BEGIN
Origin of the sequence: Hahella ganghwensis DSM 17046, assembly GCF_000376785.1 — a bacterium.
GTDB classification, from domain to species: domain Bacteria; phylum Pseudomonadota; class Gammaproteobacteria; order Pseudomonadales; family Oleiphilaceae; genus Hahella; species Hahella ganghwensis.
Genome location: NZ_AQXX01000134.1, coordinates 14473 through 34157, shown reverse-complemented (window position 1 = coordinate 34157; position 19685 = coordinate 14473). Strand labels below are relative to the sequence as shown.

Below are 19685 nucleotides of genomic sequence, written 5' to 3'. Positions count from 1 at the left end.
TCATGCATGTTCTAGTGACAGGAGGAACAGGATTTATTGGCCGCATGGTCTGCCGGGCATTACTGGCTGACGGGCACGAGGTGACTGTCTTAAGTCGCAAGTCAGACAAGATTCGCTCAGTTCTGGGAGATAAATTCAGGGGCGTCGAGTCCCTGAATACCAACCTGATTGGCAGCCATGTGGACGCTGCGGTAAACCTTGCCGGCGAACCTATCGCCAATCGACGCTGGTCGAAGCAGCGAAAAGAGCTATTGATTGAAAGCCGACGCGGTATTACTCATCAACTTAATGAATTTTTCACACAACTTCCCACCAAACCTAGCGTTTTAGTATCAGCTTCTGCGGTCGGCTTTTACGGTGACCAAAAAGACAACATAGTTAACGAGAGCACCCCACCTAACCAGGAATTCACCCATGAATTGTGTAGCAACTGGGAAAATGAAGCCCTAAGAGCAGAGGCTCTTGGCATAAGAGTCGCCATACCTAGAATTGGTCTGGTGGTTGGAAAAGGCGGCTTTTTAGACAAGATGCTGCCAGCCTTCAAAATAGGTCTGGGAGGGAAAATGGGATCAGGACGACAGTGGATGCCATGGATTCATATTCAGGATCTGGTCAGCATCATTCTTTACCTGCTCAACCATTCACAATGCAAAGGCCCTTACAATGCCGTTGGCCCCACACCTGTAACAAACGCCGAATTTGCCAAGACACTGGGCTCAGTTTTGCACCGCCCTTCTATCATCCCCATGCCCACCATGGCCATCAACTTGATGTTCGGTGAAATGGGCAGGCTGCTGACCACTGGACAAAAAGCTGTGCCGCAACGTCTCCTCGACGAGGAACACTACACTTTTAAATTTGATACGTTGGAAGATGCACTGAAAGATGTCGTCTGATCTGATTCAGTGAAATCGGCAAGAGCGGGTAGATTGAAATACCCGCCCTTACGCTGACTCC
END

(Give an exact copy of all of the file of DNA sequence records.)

Origin of the sequence: Hahella ganghwensis DSM 17046, assembly GCF_000376785.1 — a bacterium.
GTDB classification, from domain to species: domain Bacteria; phylum Pseudomonadota; class Gammaproteobacteria; order Pseudomonadales; family Oleiphilaceae; genus Hahella; species Hahella ganghwensis.
Genome location: NZ_AQXX01000134.1, coordinates 14473 through 34157, shown reverse-complemented (window position 1 = coordinate 34157; position 19685 = coordinate 14473). Strand labels below are relative to the sequence as shown.

Below are 19685 nucleotides of genomic sequence, written 5' to 3'. Positions count from 1 at the left end.
TCATGCATGTTCTAGTGACAGGAGGAACAGGATTTATTGGCCGCATGGTCTGCCGGGCATTACTGGCTGACGGGCACGAGGTGACTGTCTTAAGTCGCAAGTCAGACAAGATTCGCTCAGTTCTGGGAGATAAATTCAGGGGCGTCGAGTCCCTGAATACCAACCTGATTGGCAGCCATGTGGACGCTGCGGTAAACCTTGCCGGCGAACCTATCGCCAATCGACGCTGGTCGAAGCAGCGAAAAGAGCTATTGATTGAAAGCCGACGCGGTATTACTCATCAACTTAATGAATTTTTCACACAACTTCCCACCAAACCTAGCGTTTTAGTATCAGCTTCTGCGGTCGGCTTTTACGGTGACCAAAAAGACAACATAGTTAACGAGAGCACCCCACCTAACCAGGAATTCACCCATGAATTGTGTAGCAACTGGGAAAATGAAGCCCTAAGAGCAGAGGCTCTTGGCATAAGAGTCGCCATACCTAGAATTGGTCTGGTGGTTGGAAAAGGCGGCTTTTTAGACAAGATGCTGCCAGCCTTCAAAATAGGTCTGGGAGGGAAAATGGGATCAGGACGACAGTGGATGCCATGGATTCATATTCAGGATCTGGTCAGCATCATTCTTTACCTGCTCAACCATTCACAATGCAAAGGCCCTTACAATGCCGTTGGCCCCACACCTGTAACAAACGCCGAATTTGCCAAGACACTGGGCTCAGTTTTGCACCGCCCTTCTATCATCCCCATGCCCACCATGGCCATCAACTTGATGTTCGGTGAAATGGGCAGGCTGCTGACCACTGGACAAAAAGCTGTGCCGCAACGTCTCCTCGACGAGGAACACTACACTTTTAAATTTGATACGTTGGAAGATGCACTGAAAGATGTCGTCTGATCTGATTCAGTGAAATCGGCAAGAGCGGGTAGATTGAAATACCCGCCCTTACGCTGACTCC